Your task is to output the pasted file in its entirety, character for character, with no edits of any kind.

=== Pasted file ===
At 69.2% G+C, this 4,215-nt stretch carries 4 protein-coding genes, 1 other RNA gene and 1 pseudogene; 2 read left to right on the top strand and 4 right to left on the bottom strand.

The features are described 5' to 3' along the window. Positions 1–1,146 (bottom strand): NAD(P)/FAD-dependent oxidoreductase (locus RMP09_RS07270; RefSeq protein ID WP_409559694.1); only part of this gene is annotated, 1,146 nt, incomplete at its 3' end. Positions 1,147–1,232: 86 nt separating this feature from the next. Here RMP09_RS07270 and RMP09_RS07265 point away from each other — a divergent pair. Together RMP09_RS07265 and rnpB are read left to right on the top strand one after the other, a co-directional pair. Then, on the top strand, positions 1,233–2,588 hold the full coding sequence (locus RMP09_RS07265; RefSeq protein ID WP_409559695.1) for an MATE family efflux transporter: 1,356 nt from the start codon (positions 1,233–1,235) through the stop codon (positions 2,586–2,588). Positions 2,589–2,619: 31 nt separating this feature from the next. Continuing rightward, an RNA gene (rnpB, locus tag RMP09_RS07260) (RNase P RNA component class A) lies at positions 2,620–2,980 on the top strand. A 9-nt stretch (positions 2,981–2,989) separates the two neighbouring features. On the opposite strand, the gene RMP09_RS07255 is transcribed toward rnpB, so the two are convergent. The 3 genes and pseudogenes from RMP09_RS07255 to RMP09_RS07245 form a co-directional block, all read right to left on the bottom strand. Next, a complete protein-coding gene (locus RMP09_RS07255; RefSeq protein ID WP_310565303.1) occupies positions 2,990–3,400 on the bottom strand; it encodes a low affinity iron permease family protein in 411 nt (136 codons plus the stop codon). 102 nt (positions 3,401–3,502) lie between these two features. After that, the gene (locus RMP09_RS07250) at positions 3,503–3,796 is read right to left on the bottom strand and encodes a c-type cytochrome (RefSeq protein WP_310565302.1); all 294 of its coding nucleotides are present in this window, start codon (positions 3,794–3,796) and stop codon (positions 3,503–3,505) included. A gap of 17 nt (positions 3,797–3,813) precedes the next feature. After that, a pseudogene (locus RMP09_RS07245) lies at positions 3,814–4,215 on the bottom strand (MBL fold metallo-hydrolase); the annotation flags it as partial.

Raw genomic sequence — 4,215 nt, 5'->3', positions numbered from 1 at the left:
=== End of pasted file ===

At 69.2% G+C, this 4,215-nt stretch carries 4 protein-coding genes, 1 other RNA gene and 1 pseudogene; 2 read left to right on the top strand and 4 right to left on the bottom strand.

The features are described 5' to 3' along the window. Positions 1–1,146 (bottom strand): NAD(P)/FAD-dependent oxidoreductase (locus RMP09_RS07270; RefSeq protein ID WP_409559694.1); only part of this gene is annotated, 1,146 nt, incomplete at its 3' end. Positions 1,147–1,232: 86 nt separating this feature from the next. Here RMP09_RS07270 and RMP09_RS07265 point away from each other — a divergent pair. Together RMP09_RS07265 and rnpB are read left to right on the top strand one after the other, a co-directional pair. Then, on the top strand, positions 1,233–2,588 hold the full coding sequence (locus RMP09_RS07265; RefSeq protein ID WP_409559695.1) for an MATE family efflux transporter: 1,356 nt from the start codon (positions 1,233–1,235) through the stop codon (positions 2,586–2,588). Positions 2,589–2,619: 31 nt separating this feature from the next. Continuing rightward, an RNA gene (rnpB, locus tag RMP09_RS07260) (RNase P RNA component class A) lies at positions 2,620–2,980 on the top strand. A 9-nt stretch (positions 2,981–2,989) separates the two neighbouring features. On the opposite strand, the gene RMP09_RS07255 is transcribed toward rnpB, so the two are convergent. The 3 genes and pseudogenes from RMP09_RS07255 to RMP09_RS07245 form a co-directional block, all read right to left on the bottom strand. Next, a complete protein-coding gene (locus RMP09_RS07255; RefSeq protein ID WP_310565303.1) occupies positions 2,990–3,400 on the bottom strand; it encodes a low affinity iron permease family protein in 411 nt (136 codons plus the stop codon). 102 nt (positions 3,401–3,502) lie between these two features. After that, the gene (locus RMP09_RS07250) at positions 3,503–3,796 is read right to left on the bottom strand and encodes a c-type cytochrome (RefSeq protein WP_310565302.1); all 294 of its coding nucleotides are present in this window, start codon (positions 3,794–3,796) and stop codon (positions 3,503–3,505) included. A gap of 17 nt (positions 3,797–3,813) precedes the next feature. After that, a pseudogene (locus RMP09_RS07245) lies at positions 3,814–4,215 on the bottom strand (MBL fold metallo-hydrolase); the annotation flags it as partial.

Raw genomic sequence — 4,215 nt, 5'->3', positions numbered from 1 at the left: